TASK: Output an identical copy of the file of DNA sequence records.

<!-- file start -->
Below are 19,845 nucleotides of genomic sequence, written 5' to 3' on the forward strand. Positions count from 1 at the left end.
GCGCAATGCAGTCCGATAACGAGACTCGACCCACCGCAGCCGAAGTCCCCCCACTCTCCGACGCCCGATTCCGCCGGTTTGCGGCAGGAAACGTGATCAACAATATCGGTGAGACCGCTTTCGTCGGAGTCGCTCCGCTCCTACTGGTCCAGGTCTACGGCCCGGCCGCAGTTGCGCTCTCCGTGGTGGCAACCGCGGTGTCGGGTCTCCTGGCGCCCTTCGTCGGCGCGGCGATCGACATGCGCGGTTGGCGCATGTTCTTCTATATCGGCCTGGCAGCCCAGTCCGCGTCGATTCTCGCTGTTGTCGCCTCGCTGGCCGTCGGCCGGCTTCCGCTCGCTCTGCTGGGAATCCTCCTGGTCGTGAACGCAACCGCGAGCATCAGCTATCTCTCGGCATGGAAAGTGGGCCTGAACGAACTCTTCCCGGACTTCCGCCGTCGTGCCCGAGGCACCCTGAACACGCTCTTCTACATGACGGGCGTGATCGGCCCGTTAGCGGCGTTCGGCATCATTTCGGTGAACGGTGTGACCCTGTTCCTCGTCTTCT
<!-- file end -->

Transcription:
Below are 19,845 nucleotides of genomic sequence, written 5' to 3' on the forward strand. Positions count from 1 at the left end.
GCGCAATGCAGTCCGATAACGAGACTCGACCCACCGCAGCCGAAGTCCCCCCACTCTCCGACGCCCGATTCCGCCGGTTTGCGGCAGGAAACGTGATCAACAATATCGGTGAGACCGCTTTCGTCGGAGTCGCTCCGCTCCTACTGGTCCAGGTCTACGGCCCGGCCGCAGTTGCGCTCTCCGTGGTGGCAACCGCGGTGTCGGGTCTCCTGGCGCCCTTCGTCGGCGCGGCGATCGACATGCGCGGTTGGCGCATGTTCTTCTATATCGGCCTGGCAGCCCAGTCCGCGTCGATTCTCGCTGTTGTCGCCTCGCTGGCCGTCGGCCGGCTTCCGCTCGCTCTGCTGGGAATCCTCCTGGTCGTGAACGCAACCGCGAGCATCAGCTATCTCTCGGCATGGAAAGTGGGCCTGAACGAACTCTTCCCGGACTTCCGCCGTCGTGCCCGAGGCACCCTGAACACGCTCTTCTACATGACGGGCGTGATCGGCCCGTTAGCGGCGTTCGGCATCATTTCGGTGAACGGTGTGACCCTGTTCCTCGTCTTCT